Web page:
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A Beginner's Guide To Meditation

A Beginner's Guide To Meditation

Meditation offers remarkable benefits. From becoming more in tune with your own thoughts to improving your overall well-being, meditation has something to offer everyone. If you are a complete beginner, you may be wondering how to get started. Learning to meditate isn’t as complex as you might think. If you want to experience the positives that the practise can bring, then here is a beginner’s guide to meditation.

Search for a tranquil environment

For successful meditation, you will require a quiet environment in which to practise. Background noise, such as the television and radio, will cause distraction and disrupt your train of thought. It’s also best to choose a fairly cool to warm area to meditate. Being too cold or too hot won’t allow you to concentrate, so make sure you’re in a suitable area where you won’t be disturbed.

Sit comfortably

To meditate, you’ll need to find a comfortable position in which to sit for ten to fifteen minutes. You don’t need to adopt a specific position if you are going to find it hard to adapt. Generally, the regular position for meditation is with crossed legs and hands on your lap. However, if you struggle with this at first, find a position you are comfortable with. Just ensure that you are not slouching.


Focusing on your breathing is an important process in meditation. However, you want it to be natural. Start by closing your eyes and take a few deep breaths. Let it begin with shallow breaths, and just continue to breathe for a few minutes. Your intake of breath will become deeper as you progress. Take your time to breathe slowly as there is no need to force it.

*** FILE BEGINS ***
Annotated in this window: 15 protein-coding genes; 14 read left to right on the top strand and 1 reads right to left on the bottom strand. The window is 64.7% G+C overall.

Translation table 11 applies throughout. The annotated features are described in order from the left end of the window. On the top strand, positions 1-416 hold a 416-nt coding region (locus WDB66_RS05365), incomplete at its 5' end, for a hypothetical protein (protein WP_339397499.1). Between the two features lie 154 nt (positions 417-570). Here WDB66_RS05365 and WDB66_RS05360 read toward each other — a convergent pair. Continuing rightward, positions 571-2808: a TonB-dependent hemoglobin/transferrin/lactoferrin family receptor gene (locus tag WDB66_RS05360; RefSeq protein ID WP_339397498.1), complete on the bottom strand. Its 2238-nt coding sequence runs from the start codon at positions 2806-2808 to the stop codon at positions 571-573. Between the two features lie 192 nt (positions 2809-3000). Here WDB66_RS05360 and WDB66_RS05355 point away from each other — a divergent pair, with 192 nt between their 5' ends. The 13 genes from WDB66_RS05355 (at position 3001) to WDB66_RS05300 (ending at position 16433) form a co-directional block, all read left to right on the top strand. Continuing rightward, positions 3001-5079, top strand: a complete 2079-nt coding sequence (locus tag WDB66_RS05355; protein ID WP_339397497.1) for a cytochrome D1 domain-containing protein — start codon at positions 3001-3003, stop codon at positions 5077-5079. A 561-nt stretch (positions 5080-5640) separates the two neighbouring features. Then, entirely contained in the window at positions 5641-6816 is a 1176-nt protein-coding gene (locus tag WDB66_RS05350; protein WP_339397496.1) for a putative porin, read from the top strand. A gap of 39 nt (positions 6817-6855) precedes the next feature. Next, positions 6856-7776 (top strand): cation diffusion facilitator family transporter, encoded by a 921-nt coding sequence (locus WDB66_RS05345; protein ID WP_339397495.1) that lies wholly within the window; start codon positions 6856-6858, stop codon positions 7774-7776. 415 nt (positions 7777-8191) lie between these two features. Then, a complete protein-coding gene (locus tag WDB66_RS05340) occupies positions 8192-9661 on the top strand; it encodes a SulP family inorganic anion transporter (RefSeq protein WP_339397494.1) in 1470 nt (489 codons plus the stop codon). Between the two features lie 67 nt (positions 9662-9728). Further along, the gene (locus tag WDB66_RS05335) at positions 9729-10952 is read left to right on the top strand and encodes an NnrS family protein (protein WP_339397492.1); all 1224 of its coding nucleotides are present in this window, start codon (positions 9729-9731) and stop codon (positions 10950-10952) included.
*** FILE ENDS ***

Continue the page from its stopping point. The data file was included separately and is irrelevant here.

Focus on your thoughts

By deep breathing, you should feel more at ease. Once that happens, turn your focus to the actual process of breathing. Be conscious of each breath that you inhale and each that you exhale. It may take a while for your mind to fully focus on your breathing. Don’t worry if you struggle with your train of thought. It’s perfectly ok for your mind to wander onto other subjects. Simply let it drift and gently try to bring your attention back to your breathing.

It be difficult to concentrate, whether you’re a beginner to meditation or not, however, as you start to continually practise, your attention should gradually improve. If you find it easier, then use numbers to ‘count’ your breathing. So, for instance, count one to inhale and two to exhale, and continue to repeat these numbers as your breathe in and out. This can be an effective way to get into the mindset of learning to meditate.

Open your eyes

When you are ready to end your meditation, open your eyes. You should be in a calm and serene state. You may want to explore other meditation techniques in future, such as meditating while listening to soft music or other audio. You can sign up to Zen12 for a free audio meditation program to experiment with an alternative style.

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